It's especially curious given the recent drama between the organization and Wilson's camp. This potential base salary conversion would, essentially, push money out over the next few years and inflate his future cap hits. On paper, doing this with someone considered to be the face of your franchise shouldn't be much of a problem. But the fact this relatively no-brainer of a decision hasn't been made yet could suggest they want to keep Wilson's cap hits where they're at. Why?

They've had no problem taking out their proverbial credit card with some of their most recent signings, so why not here? Perhaps it's because they wish to keep the option of trading him next offseason open and not complicate the process even further. It could also mean nothing, but their actions - contrasted to the lack of any form of restructure - are suspicious, to say the least. 

What's the plan at receiver?

The Seahawks have acquired one pass-catcher and lost four this offseason. While they appear solidified at tight end with the addition of Gerald Everett, their receiving corps itself could use some depth behind DK Metcalf and Tyler Lockett, especially following the departure of starting slot receiver David Moore. Freddie Swain looks set to take over that role at this time, but the rest of their rostered options are currently on reserve/future contracts and offer little-to-no NFL game experience.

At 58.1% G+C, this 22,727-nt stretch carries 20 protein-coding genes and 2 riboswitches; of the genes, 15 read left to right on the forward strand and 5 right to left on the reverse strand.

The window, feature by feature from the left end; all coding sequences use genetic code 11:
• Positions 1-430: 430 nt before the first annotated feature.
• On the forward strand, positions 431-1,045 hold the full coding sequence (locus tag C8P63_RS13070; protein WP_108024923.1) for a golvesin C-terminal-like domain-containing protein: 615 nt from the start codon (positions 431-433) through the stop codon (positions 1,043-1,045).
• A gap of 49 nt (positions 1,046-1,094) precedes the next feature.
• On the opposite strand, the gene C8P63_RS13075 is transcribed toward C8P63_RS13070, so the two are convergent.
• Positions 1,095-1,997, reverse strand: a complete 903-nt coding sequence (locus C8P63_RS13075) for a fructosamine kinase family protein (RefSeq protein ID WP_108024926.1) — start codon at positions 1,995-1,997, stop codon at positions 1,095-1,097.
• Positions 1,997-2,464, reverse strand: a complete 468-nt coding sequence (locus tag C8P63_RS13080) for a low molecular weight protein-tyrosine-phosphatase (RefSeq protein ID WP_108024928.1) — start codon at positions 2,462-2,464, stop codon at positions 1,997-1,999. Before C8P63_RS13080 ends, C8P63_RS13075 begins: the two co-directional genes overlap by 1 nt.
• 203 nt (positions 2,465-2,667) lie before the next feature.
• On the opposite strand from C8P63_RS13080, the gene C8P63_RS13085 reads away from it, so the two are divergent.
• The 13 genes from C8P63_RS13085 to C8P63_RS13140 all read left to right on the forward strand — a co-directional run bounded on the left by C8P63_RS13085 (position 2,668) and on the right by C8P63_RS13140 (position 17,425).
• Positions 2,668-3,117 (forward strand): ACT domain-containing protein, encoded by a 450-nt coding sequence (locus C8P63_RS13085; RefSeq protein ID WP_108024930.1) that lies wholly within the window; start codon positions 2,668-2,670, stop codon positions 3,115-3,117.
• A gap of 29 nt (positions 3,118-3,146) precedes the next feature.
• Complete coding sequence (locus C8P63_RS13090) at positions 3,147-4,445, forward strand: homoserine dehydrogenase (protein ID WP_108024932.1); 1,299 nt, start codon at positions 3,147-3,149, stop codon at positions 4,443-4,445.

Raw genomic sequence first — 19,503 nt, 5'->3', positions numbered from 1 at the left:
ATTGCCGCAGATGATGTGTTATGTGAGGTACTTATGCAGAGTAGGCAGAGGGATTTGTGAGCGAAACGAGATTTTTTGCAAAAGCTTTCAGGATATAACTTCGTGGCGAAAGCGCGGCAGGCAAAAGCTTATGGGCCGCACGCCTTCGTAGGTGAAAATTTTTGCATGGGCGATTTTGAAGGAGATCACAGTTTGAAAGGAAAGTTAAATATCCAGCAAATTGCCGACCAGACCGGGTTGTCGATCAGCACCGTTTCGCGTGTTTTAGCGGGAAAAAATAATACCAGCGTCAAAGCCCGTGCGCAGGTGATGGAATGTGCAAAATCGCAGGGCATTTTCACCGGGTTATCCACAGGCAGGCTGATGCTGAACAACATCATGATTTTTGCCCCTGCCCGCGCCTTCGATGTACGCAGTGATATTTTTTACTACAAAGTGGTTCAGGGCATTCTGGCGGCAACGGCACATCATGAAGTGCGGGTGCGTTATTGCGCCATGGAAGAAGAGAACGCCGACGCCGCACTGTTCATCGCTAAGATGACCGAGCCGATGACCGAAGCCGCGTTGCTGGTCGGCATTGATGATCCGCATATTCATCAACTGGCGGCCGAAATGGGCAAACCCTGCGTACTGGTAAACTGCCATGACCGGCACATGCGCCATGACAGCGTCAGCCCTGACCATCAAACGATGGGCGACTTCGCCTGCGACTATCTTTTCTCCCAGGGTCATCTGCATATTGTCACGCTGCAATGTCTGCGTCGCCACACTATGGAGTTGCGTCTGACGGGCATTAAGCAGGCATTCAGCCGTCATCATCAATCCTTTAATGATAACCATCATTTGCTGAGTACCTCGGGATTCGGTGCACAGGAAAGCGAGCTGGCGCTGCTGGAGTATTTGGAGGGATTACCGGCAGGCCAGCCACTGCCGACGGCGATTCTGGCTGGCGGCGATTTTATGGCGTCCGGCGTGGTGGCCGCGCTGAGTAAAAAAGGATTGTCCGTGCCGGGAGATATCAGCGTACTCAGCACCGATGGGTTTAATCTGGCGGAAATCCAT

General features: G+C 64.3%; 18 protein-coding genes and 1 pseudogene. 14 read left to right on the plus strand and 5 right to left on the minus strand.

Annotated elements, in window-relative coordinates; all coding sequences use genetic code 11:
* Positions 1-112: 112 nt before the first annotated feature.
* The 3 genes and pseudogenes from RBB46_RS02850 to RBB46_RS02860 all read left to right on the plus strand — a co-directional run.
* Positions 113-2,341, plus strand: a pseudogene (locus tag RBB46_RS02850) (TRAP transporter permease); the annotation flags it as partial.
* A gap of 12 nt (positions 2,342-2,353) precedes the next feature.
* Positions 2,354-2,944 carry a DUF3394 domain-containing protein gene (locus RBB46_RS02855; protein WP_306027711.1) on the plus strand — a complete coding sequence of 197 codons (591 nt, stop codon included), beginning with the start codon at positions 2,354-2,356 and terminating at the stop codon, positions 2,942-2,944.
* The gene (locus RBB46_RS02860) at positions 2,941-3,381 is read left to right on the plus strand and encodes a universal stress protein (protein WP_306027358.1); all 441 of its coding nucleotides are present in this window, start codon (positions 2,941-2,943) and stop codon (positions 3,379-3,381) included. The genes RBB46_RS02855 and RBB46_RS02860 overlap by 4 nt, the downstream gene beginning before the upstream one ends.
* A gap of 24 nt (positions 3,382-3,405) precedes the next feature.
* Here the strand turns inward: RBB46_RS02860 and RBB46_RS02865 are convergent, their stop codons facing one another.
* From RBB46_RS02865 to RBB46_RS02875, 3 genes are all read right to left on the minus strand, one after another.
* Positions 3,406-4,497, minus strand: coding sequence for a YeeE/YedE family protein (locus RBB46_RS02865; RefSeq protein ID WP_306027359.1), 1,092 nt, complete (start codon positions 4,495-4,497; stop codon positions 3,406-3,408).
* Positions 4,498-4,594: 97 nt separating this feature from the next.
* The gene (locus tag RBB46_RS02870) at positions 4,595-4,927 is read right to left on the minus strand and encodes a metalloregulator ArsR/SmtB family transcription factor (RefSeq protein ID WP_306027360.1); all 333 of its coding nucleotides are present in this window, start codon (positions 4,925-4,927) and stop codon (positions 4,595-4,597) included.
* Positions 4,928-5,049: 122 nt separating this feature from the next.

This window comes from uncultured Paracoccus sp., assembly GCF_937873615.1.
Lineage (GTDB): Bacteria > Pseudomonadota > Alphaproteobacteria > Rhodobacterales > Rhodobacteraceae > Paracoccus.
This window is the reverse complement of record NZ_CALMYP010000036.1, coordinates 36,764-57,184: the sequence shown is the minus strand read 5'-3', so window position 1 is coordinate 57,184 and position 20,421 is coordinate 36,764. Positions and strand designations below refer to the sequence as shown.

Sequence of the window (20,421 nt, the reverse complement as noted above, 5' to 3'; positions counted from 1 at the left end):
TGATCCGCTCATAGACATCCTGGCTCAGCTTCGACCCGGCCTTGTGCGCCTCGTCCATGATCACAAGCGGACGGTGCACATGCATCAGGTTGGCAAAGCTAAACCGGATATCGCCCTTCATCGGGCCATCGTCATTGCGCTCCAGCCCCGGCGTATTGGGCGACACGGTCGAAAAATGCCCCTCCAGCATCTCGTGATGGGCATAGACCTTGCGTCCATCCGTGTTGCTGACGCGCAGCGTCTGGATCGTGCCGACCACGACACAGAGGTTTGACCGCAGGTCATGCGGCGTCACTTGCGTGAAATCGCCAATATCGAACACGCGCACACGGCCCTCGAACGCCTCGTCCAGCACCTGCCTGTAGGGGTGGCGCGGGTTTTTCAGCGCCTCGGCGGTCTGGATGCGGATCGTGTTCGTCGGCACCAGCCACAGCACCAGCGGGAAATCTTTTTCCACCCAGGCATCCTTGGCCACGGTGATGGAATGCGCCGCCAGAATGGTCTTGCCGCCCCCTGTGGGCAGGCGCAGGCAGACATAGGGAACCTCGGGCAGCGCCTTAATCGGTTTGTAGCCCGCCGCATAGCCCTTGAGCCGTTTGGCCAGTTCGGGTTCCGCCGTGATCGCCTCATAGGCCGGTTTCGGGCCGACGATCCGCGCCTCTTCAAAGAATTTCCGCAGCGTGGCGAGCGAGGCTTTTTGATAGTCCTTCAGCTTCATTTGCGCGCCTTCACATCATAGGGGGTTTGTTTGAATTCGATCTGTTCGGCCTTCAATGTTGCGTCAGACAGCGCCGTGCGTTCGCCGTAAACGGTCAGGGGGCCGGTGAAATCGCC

Of the limited number of experienced wideouts on the open market right now, former Seahawks receiver Golden Tate may make the most sense for them. Wilson also continues to reportedly campaign for Antonio Brown. On the back-end, perhaps they could look at a potential reclamation project with Jaguars free agent Dede Westbrook. Ultimately, it's starting to feel like we may not get clarity here until the draft or even into the summer.